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|Title:||Immunoelectron Microscopy Provides Evidence for the Extramitchondrial Localization of a Number of Nuclear- and Mitochondrial- DNA Encoded Proteins|
|Advisor:||Gupta, R. S.|
|Abstract:||Mitochondrial proteins are presently believed to reside and function only within the mitochondria, under normal physiological conditions. However, in recent years many examples have come to light where proteins originally identified on the basis of extramitochondrial functions, upon characterization were found to be bonafide mitochondrial proteins. This raises important questions concerning the cellular functions of mitochondrial proteins. To investigate this phenomenon of mitochondrial proteins being present at extramitochondrial locations, we have examined by means of immunoelectron microscopy, the subcellular localization in normal rat tissues of a number of well characterized mitochondrial proteins which are encoded either by the nucleus (chaperonin 10 (Cpn10) and mitochondrial aspartate aminotransferase (mAspAT)), or by mitochondrial DNA (Cytochrome c oxidase subunits I and II (COX I and II)), using highly specific antibodies. Both Cp10 and mAspAT have already been shown to be involved in extramitochondrial functions. Cpn10 has been shown to be identical to early pregnancy factor, which is an immunosuppressant and growth factor found in maternal serum. mAspAT is identical to fatty acid binding protein isolated from plasma membranes of several cell types, involved in the transport of long chain free fatty acids. Immunofluorescent labeling of BS-C-1 African monkey kidney cells with these antibodies showed characteristic mitochondrial labeling. In all tissues examined, the antibodies showed strong labeling of mitochondria, as was expected. In several tissues, the binding was seen exclusively within mitochondria. However, in a variety of tissues such as pancreas, anterior pituitary and kidney, these antibodies showed strong and specific labeling of one or more of the following compartments- pancreatic zymogen granules, growth hormone granules, secretory granules in islet cells, red blood cells, condensing vacuoles in kidney and on the cell surface of different regions of the kidney. All of the observed labeling with these antibodies, both within mitochondria and in other compartments, was abolished upon omitting the primary antibodies or upon adsorption of the Cpn10 antibody (in the case of Cpn10) with purified recombinant protein. The extramitochondrial localization of these proteins, particularly those encoded by mitochondrial DNA provides strong evidence that these proteins have reached these sites by exiting from mitochondria. These observations have important implications concerning the roles of mitochondria and mitochondrial resident proteins in different mitochondrial diseases. Also, the function of these proteins and the precise mechanism by which they reach these extramitochondrial sites is of great interest.|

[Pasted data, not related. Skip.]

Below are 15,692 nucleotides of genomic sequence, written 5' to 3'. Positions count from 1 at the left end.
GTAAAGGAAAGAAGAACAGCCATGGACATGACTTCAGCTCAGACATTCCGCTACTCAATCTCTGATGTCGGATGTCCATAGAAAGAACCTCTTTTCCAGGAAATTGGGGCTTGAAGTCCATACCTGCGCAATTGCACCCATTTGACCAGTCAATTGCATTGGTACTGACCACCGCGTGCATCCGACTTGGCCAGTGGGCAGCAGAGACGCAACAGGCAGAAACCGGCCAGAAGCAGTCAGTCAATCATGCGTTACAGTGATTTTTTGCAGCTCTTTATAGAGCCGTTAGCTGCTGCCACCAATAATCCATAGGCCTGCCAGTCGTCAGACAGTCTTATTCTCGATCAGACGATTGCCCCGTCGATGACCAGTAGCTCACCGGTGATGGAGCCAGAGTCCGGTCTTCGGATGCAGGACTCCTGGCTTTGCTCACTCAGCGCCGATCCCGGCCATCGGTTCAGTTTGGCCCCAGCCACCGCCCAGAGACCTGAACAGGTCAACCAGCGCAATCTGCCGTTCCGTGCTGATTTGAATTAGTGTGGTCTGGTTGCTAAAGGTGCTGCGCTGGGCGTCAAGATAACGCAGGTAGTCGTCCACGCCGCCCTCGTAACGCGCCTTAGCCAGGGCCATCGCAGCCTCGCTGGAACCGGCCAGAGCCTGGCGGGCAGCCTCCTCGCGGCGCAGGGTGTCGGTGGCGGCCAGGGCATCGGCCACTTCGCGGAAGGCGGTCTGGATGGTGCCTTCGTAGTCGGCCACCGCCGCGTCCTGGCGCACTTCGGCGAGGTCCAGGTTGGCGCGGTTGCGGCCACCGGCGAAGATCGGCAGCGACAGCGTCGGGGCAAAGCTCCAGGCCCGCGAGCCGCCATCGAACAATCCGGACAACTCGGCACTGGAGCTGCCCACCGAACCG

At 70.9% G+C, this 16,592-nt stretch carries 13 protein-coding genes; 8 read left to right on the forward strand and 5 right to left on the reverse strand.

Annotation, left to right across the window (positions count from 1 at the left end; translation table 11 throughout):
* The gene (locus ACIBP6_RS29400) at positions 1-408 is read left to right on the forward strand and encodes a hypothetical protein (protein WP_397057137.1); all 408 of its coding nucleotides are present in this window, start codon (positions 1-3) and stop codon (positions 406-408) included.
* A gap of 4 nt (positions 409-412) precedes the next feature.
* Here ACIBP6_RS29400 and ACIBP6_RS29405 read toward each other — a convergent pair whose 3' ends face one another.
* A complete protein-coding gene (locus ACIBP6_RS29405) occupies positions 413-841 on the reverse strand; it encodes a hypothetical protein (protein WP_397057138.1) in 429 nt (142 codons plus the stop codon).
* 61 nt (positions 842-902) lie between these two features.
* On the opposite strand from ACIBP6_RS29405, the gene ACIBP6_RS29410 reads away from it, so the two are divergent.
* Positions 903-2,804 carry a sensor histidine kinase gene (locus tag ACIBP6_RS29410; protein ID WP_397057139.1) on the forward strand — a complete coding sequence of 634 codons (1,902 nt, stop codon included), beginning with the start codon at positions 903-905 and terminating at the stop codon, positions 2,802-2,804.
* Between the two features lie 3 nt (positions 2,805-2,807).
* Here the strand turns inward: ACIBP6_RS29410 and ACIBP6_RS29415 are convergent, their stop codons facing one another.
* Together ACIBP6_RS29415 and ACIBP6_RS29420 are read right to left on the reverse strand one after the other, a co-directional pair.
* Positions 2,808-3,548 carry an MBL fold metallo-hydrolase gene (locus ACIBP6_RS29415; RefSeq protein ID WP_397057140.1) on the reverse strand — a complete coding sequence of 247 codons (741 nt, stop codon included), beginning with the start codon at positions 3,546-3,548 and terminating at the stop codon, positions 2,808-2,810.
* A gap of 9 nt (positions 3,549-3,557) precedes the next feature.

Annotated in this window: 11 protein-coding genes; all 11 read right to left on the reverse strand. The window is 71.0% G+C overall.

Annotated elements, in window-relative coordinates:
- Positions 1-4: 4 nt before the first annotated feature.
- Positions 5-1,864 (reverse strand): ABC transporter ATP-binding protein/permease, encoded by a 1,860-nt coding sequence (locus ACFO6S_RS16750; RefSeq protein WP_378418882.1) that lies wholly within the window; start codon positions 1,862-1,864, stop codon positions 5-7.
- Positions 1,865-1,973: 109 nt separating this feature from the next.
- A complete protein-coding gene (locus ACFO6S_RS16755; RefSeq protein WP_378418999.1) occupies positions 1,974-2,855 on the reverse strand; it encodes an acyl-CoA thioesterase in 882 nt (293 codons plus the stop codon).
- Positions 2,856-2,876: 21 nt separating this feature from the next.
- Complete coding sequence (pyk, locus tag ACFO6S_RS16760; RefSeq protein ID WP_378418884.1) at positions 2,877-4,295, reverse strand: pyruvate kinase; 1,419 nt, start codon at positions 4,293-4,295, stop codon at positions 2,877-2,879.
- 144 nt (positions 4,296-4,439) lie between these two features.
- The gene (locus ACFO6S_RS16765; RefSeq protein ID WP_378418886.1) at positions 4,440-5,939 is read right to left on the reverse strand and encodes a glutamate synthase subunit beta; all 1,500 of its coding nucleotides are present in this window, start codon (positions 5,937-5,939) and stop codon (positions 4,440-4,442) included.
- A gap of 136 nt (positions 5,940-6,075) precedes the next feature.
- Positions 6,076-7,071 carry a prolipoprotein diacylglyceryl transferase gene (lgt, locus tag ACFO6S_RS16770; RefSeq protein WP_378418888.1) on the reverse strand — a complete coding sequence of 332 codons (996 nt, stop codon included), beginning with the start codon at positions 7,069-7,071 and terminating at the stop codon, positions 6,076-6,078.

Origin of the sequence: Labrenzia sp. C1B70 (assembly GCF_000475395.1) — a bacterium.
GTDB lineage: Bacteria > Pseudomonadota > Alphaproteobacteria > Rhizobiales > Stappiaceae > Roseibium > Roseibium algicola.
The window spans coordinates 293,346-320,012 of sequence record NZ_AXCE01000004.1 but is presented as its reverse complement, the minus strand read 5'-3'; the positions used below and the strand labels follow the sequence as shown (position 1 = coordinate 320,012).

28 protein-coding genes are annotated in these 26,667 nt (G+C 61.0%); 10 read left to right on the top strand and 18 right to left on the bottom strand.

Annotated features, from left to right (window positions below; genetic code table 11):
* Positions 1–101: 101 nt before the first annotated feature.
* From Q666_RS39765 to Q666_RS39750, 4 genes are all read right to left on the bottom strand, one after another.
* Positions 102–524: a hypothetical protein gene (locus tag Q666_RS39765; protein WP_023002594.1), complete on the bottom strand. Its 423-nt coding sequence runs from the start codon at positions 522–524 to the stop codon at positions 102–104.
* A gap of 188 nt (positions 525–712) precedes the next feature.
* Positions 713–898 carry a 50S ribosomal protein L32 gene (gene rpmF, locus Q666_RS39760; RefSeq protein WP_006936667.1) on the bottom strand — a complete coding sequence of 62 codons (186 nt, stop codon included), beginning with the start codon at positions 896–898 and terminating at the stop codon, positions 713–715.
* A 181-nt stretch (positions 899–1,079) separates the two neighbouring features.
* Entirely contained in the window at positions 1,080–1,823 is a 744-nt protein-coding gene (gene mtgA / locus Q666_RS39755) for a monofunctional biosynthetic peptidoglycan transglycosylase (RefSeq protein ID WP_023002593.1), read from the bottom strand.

|Appears in Collections:||Digitized Open Access Dissertations and Theses|
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